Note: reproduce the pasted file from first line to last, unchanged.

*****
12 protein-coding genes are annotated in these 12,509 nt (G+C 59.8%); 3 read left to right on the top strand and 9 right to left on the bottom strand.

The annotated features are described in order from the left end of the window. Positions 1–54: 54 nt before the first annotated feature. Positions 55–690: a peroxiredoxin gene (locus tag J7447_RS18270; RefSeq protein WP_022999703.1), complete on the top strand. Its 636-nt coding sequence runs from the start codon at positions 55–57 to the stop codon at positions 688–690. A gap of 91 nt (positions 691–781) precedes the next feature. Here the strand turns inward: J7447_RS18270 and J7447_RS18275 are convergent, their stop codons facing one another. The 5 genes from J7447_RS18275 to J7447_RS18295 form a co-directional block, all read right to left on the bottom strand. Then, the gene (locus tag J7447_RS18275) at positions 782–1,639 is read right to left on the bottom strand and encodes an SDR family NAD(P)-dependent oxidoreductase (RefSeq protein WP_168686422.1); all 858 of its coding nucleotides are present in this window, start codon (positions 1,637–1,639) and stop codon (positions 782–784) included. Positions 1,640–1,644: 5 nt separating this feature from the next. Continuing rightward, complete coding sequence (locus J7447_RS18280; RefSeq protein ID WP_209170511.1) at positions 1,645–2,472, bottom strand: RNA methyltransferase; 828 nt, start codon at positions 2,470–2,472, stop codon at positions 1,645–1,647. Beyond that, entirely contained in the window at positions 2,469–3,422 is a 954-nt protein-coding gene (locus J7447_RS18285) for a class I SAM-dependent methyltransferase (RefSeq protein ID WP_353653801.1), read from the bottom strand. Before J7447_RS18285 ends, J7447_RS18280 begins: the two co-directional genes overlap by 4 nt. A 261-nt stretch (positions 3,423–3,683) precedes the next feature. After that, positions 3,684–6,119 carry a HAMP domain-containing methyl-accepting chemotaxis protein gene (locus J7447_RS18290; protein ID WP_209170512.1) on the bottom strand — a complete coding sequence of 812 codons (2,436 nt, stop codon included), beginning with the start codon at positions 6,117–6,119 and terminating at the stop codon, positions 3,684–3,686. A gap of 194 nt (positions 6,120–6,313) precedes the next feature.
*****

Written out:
12 protein-coding genes are annotated in these 12,509 nt (G+C 59.8%); 3 read left to right on the top strand and 9 right to left on the bottom strand.

The annotated features are described in order from the left end of the window. Positions 1–54: 54 nt before the first annotated feature. Positions 55–690: a peroxiredoxin gene (locus tag J7447_RS18270; RefSeq protein WP_022999703.1), complete on the top strand. Its 636-nt coding sequence runs from the start codon at positions 55–57 to the stop codon at positions 688–690. A gap of 91 nt (positions 691–781) precedes the next feature. Here the strand turns inward: J7447_RS18270 and J7447_RS18275 are convergent, their stop codons facing one another. The 5 genes from J7447_RS18275 to J7447_RS18295 form a co-directional block, all read right to left on the bottom strand. Then, the gene (locus tag J7447_RS18275) at positions 782–1,639 is read right to left on the bottom strand and encodes an SDR family NAD(P)-dependent oxidoreductase (RefSeq protein WP_168686422.1); all 858 of its coding nucleotides are present in this window, start codon (positions 1,637–1,639) and stop codon (positions 782–784) included. Positions 1,640–1,644: 5 nt separating this feature from the next. Continuing rightward, complete coding sequence (locus J7447_RS18280; RefSeq protein ID WP_209170511.1) at positions 1,645–2,472, bottom strand: RNA methyltransferase; 828 nt, start codon at positions 2,470–2,472, stop codon at positions 1,645–1,647. Beyond that, entirely contained in the window at positions 2,469–3,422 is a 954-nt protein-coding gene (locus J7447_RS18285) for a class I SAM-dependent methyltransferase (RefSeq protein ID WP_353653801.1), read from the bottom strand. Before J7447_RS18285 ends, J7447_RS18280 begins: the two co-directional genes overlap by 4 nt. A 261-nt stretch (positions 3,423–3,683) precedes the next feature. After that, positions 3,684–6,119 carry a HAMP domain-containing methyl-accepting chemotaxis protein gene (locus J7447_RS18290; protein ID WP_209170512.1) on the bottom strand — a complete coding sequence of 812 codons (2,436 nt, stop codon included), beginning with the start codon at positions 6,117–6,119 and terminating at the stop codon, positions 3,684–3,686. A gap of 194 nt (positions 6,120–6,313) precedes the next feature.